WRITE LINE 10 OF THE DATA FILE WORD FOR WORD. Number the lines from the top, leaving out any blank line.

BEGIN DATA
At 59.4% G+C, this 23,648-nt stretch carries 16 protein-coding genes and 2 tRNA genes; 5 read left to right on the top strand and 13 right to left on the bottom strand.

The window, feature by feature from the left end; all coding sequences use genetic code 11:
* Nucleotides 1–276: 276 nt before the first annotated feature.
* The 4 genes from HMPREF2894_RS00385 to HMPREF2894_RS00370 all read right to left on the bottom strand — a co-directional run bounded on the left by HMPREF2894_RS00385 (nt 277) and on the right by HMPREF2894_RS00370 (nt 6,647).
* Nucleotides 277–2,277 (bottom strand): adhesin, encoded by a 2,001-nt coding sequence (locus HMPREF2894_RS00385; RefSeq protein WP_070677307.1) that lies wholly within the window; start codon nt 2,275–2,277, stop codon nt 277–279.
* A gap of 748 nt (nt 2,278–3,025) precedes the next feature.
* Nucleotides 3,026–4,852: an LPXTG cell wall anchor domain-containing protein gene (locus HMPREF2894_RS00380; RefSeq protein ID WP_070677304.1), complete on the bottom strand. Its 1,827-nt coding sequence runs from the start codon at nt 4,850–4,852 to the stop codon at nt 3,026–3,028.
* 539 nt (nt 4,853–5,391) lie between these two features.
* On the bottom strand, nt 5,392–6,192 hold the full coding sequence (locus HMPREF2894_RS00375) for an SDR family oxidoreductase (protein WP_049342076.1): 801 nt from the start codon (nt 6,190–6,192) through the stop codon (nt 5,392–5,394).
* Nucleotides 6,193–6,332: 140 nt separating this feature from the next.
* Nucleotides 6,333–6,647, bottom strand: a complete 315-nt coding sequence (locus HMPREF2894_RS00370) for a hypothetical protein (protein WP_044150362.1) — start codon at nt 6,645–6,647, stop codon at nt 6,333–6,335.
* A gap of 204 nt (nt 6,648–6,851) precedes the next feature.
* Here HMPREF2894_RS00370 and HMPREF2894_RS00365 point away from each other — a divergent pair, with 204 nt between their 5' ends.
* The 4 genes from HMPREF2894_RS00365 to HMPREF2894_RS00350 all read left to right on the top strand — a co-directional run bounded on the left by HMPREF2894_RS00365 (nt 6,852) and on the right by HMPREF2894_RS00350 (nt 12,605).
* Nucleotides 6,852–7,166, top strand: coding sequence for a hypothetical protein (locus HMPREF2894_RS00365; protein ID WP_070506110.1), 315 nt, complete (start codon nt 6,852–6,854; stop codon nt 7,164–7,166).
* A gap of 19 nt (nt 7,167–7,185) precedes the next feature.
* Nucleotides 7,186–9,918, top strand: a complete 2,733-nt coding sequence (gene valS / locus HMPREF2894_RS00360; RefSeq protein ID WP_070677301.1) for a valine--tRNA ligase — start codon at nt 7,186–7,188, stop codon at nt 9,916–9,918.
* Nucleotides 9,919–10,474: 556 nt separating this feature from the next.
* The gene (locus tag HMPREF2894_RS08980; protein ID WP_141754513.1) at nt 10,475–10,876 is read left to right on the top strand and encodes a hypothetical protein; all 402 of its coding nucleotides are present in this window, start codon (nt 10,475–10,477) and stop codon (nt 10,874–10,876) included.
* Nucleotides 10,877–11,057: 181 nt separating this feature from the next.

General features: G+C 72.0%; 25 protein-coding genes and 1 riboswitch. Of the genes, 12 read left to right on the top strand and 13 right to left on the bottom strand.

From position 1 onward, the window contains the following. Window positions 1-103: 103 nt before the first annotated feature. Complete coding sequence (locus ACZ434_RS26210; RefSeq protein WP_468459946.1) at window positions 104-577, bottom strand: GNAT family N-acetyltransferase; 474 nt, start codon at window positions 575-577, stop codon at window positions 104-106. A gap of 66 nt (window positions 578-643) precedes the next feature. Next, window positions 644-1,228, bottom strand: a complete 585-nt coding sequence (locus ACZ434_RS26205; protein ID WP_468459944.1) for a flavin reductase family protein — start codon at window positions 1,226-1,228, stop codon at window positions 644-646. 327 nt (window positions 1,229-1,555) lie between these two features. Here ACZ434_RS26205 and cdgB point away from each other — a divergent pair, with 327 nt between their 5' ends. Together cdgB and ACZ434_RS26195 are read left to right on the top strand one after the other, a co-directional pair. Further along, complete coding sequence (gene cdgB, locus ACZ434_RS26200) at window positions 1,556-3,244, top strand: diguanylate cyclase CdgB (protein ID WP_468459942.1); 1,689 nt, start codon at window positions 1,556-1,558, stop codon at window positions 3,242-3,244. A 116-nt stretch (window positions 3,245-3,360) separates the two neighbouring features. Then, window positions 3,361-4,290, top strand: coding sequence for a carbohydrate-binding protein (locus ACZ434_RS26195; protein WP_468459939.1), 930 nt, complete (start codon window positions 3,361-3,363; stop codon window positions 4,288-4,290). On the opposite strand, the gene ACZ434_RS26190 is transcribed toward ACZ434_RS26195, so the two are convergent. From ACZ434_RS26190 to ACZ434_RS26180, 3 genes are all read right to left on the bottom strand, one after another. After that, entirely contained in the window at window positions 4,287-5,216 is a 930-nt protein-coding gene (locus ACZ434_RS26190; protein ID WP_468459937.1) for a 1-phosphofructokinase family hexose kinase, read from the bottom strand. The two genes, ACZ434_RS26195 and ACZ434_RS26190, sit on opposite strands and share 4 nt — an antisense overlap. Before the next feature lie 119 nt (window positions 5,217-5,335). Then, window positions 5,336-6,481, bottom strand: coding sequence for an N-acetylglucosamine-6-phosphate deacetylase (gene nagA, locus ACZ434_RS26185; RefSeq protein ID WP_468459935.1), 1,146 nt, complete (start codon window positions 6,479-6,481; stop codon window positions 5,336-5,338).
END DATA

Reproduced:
* Nucleotides 6,193–6,332: 140 nt separating this feature from the next.